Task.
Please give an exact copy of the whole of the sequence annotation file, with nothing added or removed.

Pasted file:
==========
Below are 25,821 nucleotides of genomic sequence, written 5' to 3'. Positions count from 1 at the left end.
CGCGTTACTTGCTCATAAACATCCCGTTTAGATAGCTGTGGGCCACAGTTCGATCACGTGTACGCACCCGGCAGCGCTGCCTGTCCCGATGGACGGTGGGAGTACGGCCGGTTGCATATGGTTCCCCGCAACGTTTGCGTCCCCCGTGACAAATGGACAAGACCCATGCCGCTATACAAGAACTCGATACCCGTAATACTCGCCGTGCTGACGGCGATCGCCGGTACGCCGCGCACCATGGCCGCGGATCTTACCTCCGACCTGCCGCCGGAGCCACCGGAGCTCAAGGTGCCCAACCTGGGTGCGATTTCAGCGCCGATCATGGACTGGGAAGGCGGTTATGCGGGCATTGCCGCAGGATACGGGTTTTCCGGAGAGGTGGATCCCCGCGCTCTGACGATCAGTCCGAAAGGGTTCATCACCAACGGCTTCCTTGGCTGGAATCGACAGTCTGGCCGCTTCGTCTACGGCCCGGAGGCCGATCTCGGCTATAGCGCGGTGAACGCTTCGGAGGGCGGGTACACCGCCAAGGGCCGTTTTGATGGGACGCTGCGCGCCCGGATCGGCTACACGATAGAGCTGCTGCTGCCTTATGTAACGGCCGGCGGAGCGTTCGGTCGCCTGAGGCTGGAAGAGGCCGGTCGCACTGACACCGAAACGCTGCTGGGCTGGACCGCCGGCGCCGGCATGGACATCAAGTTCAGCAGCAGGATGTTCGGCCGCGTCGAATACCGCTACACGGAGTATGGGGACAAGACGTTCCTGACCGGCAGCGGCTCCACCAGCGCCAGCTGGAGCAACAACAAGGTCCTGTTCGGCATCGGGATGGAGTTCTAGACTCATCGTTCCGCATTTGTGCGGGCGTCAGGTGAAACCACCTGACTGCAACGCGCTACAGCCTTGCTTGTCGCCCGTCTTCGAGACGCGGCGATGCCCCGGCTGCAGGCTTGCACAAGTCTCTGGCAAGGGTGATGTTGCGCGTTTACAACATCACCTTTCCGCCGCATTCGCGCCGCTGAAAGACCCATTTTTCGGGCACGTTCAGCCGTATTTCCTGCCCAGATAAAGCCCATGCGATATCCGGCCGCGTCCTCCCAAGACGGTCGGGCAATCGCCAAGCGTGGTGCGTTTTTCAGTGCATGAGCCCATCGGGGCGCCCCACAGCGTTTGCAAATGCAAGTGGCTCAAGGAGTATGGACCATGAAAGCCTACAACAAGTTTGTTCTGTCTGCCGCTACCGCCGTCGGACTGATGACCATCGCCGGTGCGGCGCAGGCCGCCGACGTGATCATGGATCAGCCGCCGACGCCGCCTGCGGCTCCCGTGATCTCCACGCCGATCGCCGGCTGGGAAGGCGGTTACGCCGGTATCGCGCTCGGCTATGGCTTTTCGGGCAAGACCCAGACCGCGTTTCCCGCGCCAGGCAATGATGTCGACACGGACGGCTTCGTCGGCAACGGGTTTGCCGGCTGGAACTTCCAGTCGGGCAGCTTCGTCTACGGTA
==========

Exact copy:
Below are 25,821 nucleotides of genomic sequence, written 5' to 3'. Positions count from 1 at the left end.
CGCGTTACTTGCTCATAAACATCCCGTTTAGATAGCTGTGGGCCACAGTTCGATCACGTGTACGCACCCGGCAGCGCTGCCTGTCCCGATGGACGGTGGGAGTACGGCCGGTTGCATATGGTTCCCCGCAACGTTTGCGTCCCCCGTGACAAATGGACAAGACCCATGCCGCTATACAAGAACTCGATACCCGTAATACTCGCCGTGCTGACGGCGATCGCCGGTACGCCGCGCACCATGGCCGCGGATCTTACCTCCGACCTGCCGCCGGAGCCACCGGAGCTCAAGGTGCCCAACCTGGGTGCGATTTCAGCGCCGATCATGGACTGGGAAGGCGGTTATGCGGGCATTGCCGCAGGATACGGGTTTTCCGGAGAGGTGGATCCCCGCGCTCTGACGATCAGTCCGAAAGGGTTCATCACCAACGGCTTCCTTGGCTGGAATCGACAGTCTGGCCGCTTCGTCTACGGCCCGGAGGCCGATCTCGGCTATAGCGCGGTGAACGCTTCGGAGGGCGGGTACACCGCCAAGGGCCGTTTTGATGGGACGCTGCGCGCCCGGATCGGCTACACGATAGAGCTGCTGCTGCCTTATGTAACGGCCGGCGGAGCGTTCGGTCGCCTGAGGCTGGAAGAGGCCGGTCGCACTGACACCGAAACGCTGCTGGGCTGGACCGCCGGCGCCGGCATGGACATCAAGTTCAGCAGCAGGATGTTCGGCCGCGTCGAATACCGCTACACGGAGTATGGGGACAAGACGTTCCTGACCGGCAGCGGCTCCACCAGCGCCAGCTGGAGCAACAACAAGGTCCTGTTCGGCATCGGGATGGAGTTCTAGACTCATCGTTCCGCATTTGTGCGGGCGTCAGGTGAAACCACCTGACTGCAACGCGCTACAGCCTTGCTTGTCGCCCGTCTTCGAGACGCGGCGATGCCCCGGCTGCAGGCTTGCACAAGTCTCTGGCAAGGGTGATGTTGCGCGTTTACAACATCACCTTTCCGCCGCATTCGCGCCGCTGAAAGACCCATTTTTCGGGCACGTTCAGCCGTATTTCCTGCCCAGATAAAGCCCATGCGATATCCGGCCGCGTCCTCCCAAGACGGTCGGGCAATCGCCAAGCGTGGTGCGTTTTTCAGTGCATGAGCCCATCGGGGCGCCCCACAGCGTTTGCAAATGCAAGTGGCTCAAGGAGTATGGACCATGAAAGCCTACAACAAGTTTGTTCTGTCTGCCGCTACCGCCGTCGGACTGATGACCATCGCCGGTGCGGCGCAGGCCGCCGACGTGATCATGGATCAGCCGCCGACGCCGCCTGCGGCTCCCGTGATCTCCACGCCGATCGCCGGCTGGGAAGGCGGTTACGCCGGTATCGCGCTCGGCTATGGCTTTTCGGGCAAGACCCAGACCGCGTTTCCCGCGCCAGGCAATGATGTCGACACGGACGGCTTCGTCGGCAACGGGTTTGCCGGCTGGAACTTCCAGTCGGGCAGCTTCGTCTACGGTA